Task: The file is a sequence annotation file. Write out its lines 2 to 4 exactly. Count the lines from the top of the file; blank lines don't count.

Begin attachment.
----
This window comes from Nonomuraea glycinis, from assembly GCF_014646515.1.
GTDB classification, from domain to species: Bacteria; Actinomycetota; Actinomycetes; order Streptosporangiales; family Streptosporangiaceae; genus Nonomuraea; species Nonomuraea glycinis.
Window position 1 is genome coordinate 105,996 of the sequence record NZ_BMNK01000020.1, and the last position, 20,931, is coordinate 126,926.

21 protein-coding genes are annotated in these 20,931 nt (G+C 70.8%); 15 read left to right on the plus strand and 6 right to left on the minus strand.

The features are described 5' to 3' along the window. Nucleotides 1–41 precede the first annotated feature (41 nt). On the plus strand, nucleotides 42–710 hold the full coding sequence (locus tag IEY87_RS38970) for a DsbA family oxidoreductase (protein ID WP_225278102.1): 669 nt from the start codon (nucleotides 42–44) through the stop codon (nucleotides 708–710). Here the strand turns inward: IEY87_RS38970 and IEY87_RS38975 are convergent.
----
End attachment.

GTDB classification, from domain to species: Bacteria; Actinomycetota; Actinomycetes; order Streptosporangiales; family Streptosporangiaceae; genus Nonomuraea; species Nonomuraea glycinis.
Window position 1 is genome coordinate 105,996 of the sequence record NZ_BMNK01000020.1, and the last position, 20,931, is coordinate 126,926.

21 protein-coding genes are annotated in these 20,931 nt (G+C 70.8%); 15 read left to right on the plus strand and 6 right to left on the minus strand.